The Presidents of the United States of America
Kudos to You!/Self-released
If you’ve been part of The Presidents of the United States of America bandwagon for any length of time, you know how much of a hoot these guys can be. With the first new album in six years, The Presidents prove to be as irreverent and fun as ever. Kudos to You! features heavy doses of punk, rock, alternative and grunge stylings, and vocalist/bassist Chris Ballew is as silly as ever. It’s impossible not to smile while listening to this album. There are odes to insect wars (“Flea vs. Mite”), cop cars (“Crown Victoria”), and U.S. states (“Ohio”), and on “Poor Little Me,” the band demonstrates its skill in harpooning just about every country break-up song cliché ever written. And who doesn’t love a good song about a fly’s desire to land on ice cream and poop (“Slow, Slow Fly”), or those rubber little monster toys kids put on their fingers (“Finger Monster”)?
Angel Guts: Red Classroom/Polyvinyl Records
Fair warning, the latest record from Xiu Xiu is extremely hard to listen to. Angel Guts: Red Classroom is a descent into fear, loathing, isolation, pain, and darkness that is almost unbearable. Throughout the album, the timbre of singer Jamie Stewart’s vocal is the narrative thread that binds the harrowing collection of songs together. On “Lawrence Liquors” he whispers as though looking over his shoulder in fear of an assailant, “El Naco” is one of many tracks that finds him not screaming, but screeching at the heavens, and on “Archie’s Fades” the mood is so ominous that it’s hard to know whether his vocals tremble from rage, fear, or pain. Stewart sounds like he is on the brink of madness from start to finish and just as likely to be reveling in his demons as he is trying to exorcise them. This is a bold, if deeply unsettling, artistic statement from the perpetually avant garde group.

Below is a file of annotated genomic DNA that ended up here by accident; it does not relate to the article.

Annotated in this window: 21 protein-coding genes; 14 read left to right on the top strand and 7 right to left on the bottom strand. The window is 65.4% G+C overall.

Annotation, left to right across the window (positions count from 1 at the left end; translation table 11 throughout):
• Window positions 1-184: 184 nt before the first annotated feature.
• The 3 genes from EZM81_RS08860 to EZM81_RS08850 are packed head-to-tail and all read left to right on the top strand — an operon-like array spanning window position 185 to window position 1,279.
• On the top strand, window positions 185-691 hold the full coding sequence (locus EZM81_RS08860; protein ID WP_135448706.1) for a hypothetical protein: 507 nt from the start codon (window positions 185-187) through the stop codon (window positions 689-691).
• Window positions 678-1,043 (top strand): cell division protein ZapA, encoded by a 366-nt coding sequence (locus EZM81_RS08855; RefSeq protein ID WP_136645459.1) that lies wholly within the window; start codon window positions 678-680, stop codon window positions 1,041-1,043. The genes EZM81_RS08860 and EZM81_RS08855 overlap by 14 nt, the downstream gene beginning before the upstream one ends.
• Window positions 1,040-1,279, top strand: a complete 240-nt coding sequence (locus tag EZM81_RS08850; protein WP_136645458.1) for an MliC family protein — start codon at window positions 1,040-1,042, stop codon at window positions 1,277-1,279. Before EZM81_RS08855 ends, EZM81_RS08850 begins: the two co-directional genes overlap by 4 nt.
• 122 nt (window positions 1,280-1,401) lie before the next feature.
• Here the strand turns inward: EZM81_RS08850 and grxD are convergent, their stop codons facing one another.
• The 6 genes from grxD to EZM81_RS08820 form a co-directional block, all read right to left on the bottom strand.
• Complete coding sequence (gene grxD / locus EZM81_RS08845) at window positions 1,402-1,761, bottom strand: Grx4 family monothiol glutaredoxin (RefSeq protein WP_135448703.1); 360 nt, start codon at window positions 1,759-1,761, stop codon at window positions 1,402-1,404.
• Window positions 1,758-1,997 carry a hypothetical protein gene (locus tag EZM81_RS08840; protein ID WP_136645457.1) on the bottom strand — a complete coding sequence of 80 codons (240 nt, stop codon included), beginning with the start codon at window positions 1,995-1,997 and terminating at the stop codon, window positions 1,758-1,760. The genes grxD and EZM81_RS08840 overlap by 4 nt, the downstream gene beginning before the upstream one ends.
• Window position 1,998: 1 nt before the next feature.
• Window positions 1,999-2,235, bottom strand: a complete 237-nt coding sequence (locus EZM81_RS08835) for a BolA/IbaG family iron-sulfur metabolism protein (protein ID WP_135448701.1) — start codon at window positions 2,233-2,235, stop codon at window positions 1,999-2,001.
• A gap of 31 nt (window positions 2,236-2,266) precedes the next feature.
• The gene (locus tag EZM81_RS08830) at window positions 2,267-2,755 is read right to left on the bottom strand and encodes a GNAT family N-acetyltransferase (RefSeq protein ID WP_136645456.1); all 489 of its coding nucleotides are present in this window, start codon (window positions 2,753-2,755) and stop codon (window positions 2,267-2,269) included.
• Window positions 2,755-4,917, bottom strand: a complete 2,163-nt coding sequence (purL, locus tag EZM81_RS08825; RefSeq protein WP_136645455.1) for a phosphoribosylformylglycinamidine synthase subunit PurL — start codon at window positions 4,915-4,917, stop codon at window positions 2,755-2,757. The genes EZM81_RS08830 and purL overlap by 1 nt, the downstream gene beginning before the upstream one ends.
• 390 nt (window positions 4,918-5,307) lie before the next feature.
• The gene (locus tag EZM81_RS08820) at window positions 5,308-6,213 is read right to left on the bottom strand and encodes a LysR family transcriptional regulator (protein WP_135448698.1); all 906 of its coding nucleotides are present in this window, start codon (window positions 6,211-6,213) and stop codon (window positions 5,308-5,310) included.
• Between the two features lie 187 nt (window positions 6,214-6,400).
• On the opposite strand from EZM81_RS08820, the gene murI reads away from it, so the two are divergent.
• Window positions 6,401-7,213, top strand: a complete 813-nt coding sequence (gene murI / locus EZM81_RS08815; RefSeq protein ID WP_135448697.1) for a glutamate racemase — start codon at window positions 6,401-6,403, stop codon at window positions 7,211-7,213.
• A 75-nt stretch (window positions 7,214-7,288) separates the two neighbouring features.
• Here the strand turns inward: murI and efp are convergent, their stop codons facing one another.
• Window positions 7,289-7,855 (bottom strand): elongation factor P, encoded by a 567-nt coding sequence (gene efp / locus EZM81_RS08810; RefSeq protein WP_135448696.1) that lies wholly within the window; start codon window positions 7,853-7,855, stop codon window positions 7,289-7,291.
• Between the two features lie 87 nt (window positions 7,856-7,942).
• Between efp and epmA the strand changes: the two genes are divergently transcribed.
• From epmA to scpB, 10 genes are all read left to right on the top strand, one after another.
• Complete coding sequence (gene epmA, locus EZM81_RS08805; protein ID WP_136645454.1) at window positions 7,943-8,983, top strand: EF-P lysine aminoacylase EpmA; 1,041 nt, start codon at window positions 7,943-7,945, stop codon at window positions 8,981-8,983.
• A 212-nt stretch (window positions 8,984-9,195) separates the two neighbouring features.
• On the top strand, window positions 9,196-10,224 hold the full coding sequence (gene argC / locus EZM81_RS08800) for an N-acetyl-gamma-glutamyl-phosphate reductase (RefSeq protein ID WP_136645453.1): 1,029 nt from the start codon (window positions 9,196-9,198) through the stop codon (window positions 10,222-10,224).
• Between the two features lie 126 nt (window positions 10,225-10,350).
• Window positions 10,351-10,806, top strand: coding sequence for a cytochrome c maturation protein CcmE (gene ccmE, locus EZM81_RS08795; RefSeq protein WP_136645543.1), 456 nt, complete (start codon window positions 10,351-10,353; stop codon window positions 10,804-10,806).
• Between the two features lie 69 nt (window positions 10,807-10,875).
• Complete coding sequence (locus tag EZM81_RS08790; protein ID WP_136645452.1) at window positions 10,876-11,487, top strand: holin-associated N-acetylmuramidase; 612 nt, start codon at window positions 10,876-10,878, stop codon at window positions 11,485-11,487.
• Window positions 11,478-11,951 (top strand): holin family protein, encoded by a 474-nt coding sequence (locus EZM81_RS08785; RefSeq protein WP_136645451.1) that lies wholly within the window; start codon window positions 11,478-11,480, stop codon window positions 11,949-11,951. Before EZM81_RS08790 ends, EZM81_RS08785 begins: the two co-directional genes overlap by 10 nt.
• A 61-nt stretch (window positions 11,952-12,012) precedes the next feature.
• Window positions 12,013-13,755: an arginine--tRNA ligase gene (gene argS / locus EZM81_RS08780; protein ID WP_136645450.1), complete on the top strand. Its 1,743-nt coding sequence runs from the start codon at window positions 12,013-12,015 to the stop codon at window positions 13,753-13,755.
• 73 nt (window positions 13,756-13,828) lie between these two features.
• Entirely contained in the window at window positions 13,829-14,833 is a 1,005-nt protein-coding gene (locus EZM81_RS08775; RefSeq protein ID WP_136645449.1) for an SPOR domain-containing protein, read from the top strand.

Lonely Ones/United for Opportunity
If you are a fan of creative left turns, then the latest by Graham Colton should interest you. Gone is the acoustic-led edge that populates much of his previous work, and in its place is a modern pop aesthetic that gives a few nods to the past as well. Driving, riff-heavy numbers like the ebullient opener “Mixed Up” give the album its pep as does the uplifting “Hands Untied.” Colton’s vocals are clearer and cleaner than ever on the ballad “Another Night” and the piano rock number “Summer to Me” sounds like an ’80s-era love song reborn. Colton’s emotional flair hasn’t disappeared—as the moody, ambient track “Arms” can attest, and likewise the weighty content of “Funeral” is anything but disposable.
Right-click and “save link as” to download Graham Colton’s song Born To Raise Hell.